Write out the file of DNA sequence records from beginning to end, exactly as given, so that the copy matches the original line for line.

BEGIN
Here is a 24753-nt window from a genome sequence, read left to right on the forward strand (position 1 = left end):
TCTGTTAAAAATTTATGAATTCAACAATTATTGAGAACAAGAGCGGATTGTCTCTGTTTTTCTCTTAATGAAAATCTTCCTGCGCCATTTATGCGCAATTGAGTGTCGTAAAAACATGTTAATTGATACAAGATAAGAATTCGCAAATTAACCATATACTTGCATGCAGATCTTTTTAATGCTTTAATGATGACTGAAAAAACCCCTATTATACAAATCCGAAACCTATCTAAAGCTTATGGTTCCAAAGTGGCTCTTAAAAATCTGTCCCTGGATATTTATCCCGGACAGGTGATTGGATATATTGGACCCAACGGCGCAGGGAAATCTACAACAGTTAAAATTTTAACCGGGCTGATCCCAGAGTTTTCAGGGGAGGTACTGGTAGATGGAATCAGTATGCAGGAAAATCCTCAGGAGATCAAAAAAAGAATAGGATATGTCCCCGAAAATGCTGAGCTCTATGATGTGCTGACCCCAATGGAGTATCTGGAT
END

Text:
Here is a 24753-nt window from a genome sequence, read left to right on the forward strand (position 1 = left end):
TCTGTTAAAAATTTATGAATTCAACAATTATTGAGAACAAGAGCGGATTGTCTCTGTTTTTCTCTTAATGAAAATCTTCCTGCGCCATTTATGCGCAATTGAGTGTCGTAAAAACATGTTAATTGATACAAGATAAGAATTCGCAAATTAACCATATACTTGCATGCAGATCTTTTTAATGCTTTAATGATGACTGAAAAAACCCCTATTATACAAATCCGAAACCTATCTAAAGCTTATGGTTCCAAAGTGGCTCTTAAAAATCTGTCCCTGGATATTTATCCCGGACAGGTGATTGGATATATTGGACCCAACGGCGCAGGGAAATCTACAACAGTTAAAATTTTAACCGGGCTGATCCCAGAGTTTTCAGGGGAGGTACTGGTAGATGGAATCAGTATGCAGGAAAATCCTCAGGAGATCAAAAAAAGAATAGGATATGTCCCCGAAAATGCTGAGCTCTATGATGTGCTGACCCCAATGGAGTATCTGGAT